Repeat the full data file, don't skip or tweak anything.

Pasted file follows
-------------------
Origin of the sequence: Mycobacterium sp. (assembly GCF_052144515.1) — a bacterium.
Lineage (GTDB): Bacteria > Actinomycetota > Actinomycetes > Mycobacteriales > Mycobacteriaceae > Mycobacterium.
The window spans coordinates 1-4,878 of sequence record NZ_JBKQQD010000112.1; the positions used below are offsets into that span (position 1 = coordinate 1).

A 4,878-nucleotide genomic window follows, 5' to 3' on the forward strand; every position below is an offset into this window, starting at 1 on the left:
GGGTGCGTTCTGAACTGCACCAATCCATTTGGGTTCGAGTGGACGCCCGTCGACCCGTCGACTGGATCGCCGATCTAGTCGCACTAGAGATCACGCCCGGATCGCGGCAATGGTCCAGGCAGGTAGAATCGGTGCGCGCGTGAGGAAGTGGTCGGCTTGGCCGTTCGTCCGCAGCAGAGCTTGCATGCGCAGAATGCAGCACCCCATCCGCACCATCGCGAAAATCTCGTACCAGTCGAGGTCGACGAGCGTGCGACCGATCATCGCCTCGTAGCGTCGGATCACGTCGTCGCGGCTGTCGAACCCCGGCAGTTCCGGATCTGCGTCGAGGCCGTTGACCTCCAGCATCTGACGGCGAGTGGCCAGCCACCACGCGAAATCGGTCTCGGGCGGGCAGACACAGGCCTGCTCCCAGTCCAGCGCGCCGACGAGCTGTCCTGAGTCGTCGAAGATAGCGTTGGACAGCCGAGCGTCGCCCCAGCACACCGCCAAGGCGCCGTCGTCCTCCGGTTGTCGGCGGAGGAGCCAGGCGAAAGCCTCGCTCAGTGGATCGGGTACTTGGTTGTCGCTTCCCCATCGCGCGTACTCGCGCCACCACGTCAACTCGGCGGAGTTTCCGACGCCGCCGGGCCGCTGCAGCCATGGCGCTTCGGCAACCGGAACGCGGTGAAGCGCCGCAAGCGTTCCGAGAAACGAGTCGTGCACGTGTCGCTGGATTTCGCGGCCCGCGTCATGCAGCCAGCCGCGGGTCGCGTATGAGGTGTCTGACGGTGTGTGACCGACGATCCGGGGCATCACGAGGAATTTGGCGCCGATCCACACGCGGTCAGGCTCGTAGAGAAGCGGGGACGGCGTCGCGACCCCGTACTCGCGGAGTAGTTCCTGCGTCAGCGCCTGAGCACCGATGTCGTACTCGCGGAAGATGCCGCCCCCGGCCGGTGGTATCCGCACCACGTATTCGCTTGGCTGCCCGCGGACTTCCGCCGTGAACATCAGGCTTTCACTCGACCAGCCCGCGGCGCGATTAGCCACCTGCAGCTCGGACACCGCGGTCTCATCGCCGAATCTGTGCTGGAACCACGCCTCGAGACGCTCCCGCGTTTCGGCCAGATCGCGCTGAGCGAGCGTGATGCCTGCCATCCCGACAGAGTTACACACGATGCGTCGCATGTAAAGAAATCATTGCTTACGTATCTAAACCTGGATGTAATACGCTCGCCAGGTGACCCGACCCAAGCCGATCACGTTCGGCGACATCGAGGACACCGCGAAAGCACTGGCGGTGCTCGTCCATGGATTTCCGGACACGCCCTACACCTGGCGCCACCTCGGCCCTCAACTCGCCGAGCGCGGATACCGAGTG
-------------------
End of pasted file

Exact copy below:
Origin of the sequence: Mycobacterium sp. (assembly GCF_052144515.1) — a bacterium.
Lineage (GTDB): Bacteria > Actinomycetota > Actinomycetes > Mycobacteriales > Mycobacteriaceae > Mycobacterium.
The window spans coordinates 1-4,878 of sequence record NZ_JBKQQD010000112.1; the positions used below are offsets into that span (position 1 = coordinate 1).

A 4,878-nucleotide genomic window follows, 5' to 3' on the forward strand; every position below is an offset into this window, starting at 1 on the left:
GGGTGCGTTCTGAACTGCACCAATCCATTTGGGTTCGAGTGGACGCCCGTCGACCCGTCGACTGGATCGCCGATCTAGTCGCACTAGAGATCACGCCCGGATCGCGGCAATGGTCCAGGCAGGTAGAATCGGTGCGCGCGTGAGGAAGTGGTCGGCTTGGCCGTTCGTCCGCAGCAGAGCTTGCATGCGCAGAATGCAGCACCCCATCCGCACCATCGCGAAAATCTCGTACCAGTCGAGGTCGACGAGCGTGCGACCGATCATCGCCTCGTAGCGTCGGATCACGTCGTCGCGGCTGTCGAACCCCGGCAGTTCCGGATCTGCGTCGAGGCCGTTGACCTCCAGCATCTGACGGCGAGTGGCCAGCCACCACGCGAAATCGGTCTCGGGCGGGCAGACACAGGCCTGCTCCCAGTCCAGCGCGCCGACGAGCTGTCCTGAGTCGTCGAAGATAGCGTTGGACAGCCGAGCGTCGCCCCAGCACACCGCCAAGGCGCCGTCGTCCTCCGGTTGTCGGCGGAGGAGCCAGGCGAAAGCCTCGCTCAGTGGATCGGGTACTTGGTTGTCGCTTCCCCATCGCGCGTACTCGCGCCACCACGTCAACTCGGCGGAGTTTCCGACGCCGCCGGGCCGCTGCAGCCATGGCGCTTCGGCAACCGGAACGCGGTGAAGCGCCGCAAGCGTTCCGAGAAACGAGTCGTGCACGTGTCGCTGGATTTCGCGGCCCGCGTCATGCAGCCAGCCGCGGGTCGCGTATGAGGTGTCTGACGGTGTGTGACCGACGATCCGGGGCATCACGAGGAATTTGGCGCCGATCCACACGCGGTCAGGCTCGTAGAGAAGCGGGGACGGCGTCGCGACCCCGTACTCGCGGAGTAGTTCCTGCGTCAGCGCCTGAGCACCGATGTCGTACTCGCGGAAGATGCCGCCCCCGGCCGGTGGTATCCGCACCACGTATTCGCTTGGCTGCCCGCGGACTTCCGCCGTGAACATCAGGCTTTCACTCGACCAGCCCGCGGCGCGATTAGCCACCTGCAGCTCGGACACCGCGGTCTCATCGCCGAATCTGTGCTGGAACCACGCCTCGAGACGCTCCCGCGTTTCGGCCAGATCGCGCTGAGCGAGCGTGATGCCTGCCATCCCGACAGAGTTACACACGATGCGTCGCATGTAAAGAAATCATTGCTTACGTATCTAAACCTGGATGTAATACGCTCGCCAGGTGACCCGACCCAAGCCGATCACGTTCGGCGACATCGAGGACACCGCGAAAGCACTGGCGGTGCTCGTCCATGGATTTCCGGACACGCCCTACACCTGGCGCCACCTCGGCCCTCAACTCGCCGAGCGCGGATACCGAGTG